Georgetown neighbors take on Tudor Place
National treasures once belonging to George Washington's family are in danger of rotting away in Georgetown.
The private Tudor Place Foundation has plans to preserve nearly two centuries of documents, household items and textiles belonging to the family which are currently housed in hot, humid and crammed conditions.
“Too much humidity can rot leather,” said Leslie Buhler, executive director of the Tudor Place Foundation. “Too much humidity can cause a breakdown in the fibers of fabrics, too little can make things brittle, so there's a fine line.”
In the property’s residence, in two upstairs rooms, the Foundation has stored Martha Washington’s needlepoint and chairs once belonging to George Washington.
The temperature in those rooms, Buhler says, recently was recorded at 84 degrees. In an upstairs attic where more of the collection is stored, the temperature can reach 115 degrees. Buhler says the 206 year old Tudor Place lacks the temperature controls to properly store and preserve these national treasures.
The Tudor Place Foundation is working on plans to build a new collections and archive storage facility on the property.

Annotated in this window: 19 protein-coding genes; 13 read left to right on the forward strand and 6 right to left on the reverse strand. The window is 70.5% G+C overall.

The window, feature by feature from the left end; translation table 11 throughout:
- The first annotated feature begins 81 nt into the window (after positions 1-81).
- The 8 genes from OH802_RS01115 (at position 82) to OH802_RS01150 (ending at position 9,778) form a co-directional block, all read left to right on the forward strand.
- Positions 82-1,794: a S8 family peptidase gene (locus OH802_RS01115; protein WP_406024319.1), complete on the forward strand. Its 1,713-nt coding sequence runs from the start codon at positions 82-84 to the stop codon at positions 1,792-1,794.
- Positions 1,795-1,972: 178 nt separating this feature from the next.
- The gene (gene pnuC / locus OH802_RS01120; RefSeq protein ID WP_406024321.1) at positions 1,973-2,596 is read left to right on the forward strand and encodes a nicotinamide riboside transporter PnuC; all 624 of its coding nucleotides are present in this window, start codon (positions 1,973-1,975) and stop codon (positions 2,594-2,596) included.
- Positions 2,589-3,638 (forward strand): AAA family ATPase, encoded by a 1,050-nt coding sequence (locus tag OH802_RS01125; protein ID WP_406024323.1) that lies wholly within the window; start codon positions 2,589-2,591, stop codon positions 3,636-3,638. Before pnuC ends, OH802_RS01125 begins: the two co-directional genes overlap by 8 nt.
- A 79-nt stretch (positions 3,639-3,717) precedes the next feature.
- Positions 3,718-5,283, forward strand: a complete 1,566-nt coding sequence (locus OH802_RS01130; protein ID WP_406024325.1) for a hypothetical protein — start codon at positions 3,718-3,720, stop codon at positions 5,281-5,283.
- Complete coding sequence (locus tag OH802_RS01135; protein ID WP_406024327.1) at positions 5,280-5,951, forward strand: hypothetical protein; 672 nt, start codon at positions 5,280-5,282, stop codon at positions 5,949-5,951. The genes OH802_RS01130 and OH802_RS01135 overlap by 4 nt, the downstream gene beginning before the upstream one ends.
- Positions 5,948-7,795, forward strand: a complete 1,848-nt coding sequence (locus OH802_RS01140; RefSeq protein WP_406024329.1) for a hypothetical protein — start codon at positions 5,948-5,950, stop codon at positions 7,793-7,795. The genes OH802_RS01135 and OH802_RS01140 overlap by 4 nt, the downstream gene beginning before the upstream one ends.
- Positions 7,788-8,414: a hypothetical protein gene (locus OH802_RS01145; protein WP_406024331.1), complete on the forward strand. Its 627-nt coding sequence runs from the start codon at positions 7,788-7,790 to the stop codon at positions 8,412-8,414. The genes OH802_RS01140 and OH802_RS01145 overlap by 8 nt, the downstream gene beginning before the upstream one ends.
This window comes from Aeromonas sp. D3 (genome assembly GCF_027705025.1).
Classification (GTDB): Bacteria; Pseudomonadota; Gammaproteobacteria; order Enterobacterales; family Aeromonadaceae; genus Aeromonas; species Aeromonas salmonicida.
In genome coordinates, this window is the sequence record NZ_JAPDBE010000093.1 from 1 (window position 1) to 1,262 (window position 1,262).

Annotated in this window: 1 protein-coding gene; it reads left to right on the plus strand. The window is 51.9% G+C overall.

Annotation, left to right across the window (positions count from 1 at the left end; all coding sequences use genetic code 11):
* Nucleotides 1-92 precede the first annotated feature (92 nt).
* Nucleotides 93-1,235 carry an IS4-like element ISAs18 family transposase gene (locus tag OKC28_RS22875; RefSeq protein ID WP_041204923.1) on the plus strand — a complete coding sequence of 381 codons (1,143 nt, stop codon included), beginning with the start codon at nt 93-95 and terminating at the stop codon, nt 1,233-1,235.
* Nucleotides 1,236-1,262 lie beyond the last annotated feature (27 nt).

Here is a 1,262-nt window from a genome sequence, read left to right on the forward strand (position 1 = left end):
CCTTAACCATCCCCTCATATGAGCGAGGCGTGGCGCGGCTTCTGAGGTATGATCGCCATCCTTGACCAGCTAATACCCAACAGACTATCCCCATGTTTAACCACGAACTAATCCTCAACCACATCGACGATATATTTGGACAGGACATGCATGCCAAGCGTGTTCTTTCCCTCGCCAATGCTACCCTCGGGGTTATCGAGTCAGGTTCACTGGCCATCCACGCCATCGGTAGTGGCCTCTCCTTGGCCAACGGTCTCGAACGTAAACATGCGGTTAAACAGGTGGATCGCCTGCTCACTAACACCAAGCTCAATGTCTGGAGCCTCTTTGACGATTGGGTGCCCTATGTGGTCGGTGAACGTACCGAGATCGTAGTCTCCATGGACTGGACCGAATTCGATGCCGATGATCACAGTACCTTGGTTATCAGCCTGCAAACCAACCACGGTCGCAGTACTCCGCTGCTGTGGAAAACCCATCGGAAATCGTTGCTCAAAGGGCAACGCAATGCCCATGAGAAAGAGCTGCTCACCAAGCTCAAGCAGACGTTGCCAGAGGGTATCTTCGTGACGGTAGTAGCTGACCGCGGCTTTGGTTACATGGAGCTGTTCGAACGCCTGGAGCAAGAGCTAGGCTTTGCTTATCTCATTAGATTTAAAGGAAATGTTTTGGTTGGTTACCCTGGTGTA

“The preservation plan, which this site plan informs, is very much needed and urgently needed because of the condition of the main house,” Buhler said.
The plan also includes a new gatehouse, an educational center and greenhouse, as envisioned in an easement by the property’s last owner, Armistead Peter III. However, a few Tudor Place neighbors oppose what's in the works.
“The issue comes down to a concern about the size and mass of those structures and the kind of impact they would have outside the perimeter,” said ANC 2E commissioner Tom Birch.
Tudor Place presented two, minor changes concerning orientation of the education building and gatehouse to the plans to the ANC Tuesday.
“While there had been some downsizing of what had been proposed initially, some concerns still exist,” said Birch.
Birch said neighbors want to see updated drawings of the plans and not just maps.
“I would hope that people would recognize that what is here is something this community should be proud of,” said Buhler.
The Tudor Place Foundation has made 15 changes to its preservation plan since January 2010. Buhler said the preservation is evolving and has yet to reach the design phase. Once the designs are drawn up, the National Park Service, Old Georgetown Board, Commission of Fine Arts, DC Board of Zoning Adjustment and DC Historic Preservation Office must give approval. Buhler estimates construction won’t begin for another five to ten years.
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